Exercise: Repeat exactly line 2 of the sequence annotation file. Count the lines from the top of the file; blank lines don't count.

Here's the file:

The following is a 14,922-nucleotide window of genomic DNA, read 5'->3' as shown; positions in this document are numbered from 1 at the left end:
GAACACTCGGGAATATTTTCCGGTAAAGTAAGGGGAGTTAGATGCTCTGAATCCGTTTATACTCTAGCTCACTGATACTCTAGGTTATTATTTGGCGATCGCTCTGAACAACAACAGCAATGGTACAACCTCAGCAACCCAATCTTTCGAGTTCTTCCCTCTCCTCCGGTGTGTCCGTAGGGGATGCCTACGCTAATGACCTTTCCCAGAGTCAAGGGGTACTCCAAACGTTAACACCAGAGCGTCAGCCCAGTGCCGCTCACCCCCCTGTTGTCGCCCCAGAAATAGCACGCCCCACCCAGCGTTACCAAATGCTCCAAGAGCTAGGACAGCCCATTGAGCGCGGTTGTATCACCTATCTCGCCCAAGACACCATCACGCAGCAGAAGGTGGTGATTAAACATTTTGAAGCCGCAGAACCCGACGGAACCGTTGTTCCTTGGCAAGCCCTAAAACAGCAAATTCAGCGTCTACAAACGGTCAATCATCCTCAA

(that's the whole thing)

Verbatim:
GAACACTCGGGAATATTTTCCGGTAAAGTAAGGGGAGTTAGATGCTCTGAATCCGTTTATACTCTAGCTCACTGATACTCTAGGTTATTATTTGGCGATCGCTCTGAACAACAACAGCAATGGTACAACCTCAGCAACCCAATCTTTCGAGTTCTTCCCTCTCCTCCGGTGTGTCCGTAGGGGATGCCTACGCTAATGACCTTTCCCAGAGTCAAGGGGTACTCCAAACGTTAACACCAGAGCGTCAGCCCAGTGCCGCTCACCCCCCTGTTGTCGCCCCAGAAATAGCACGCCCCACCCAGCGTTACCAAATGCTCCAAGAGCTAGGACAGCCCATTGAGCGCGGTTGTATCACCTATCTCGCCCAAGACACCATCACGCAGCAGAAGGTGGTGATTAAACATTTTGAAGCCGCAGAACCCGACGGAACCGTTGTTCCTTGGCAAGCCCTAAAACAGCAAATTCAGCGTCTACAAACGGTCAATCATCCTCAA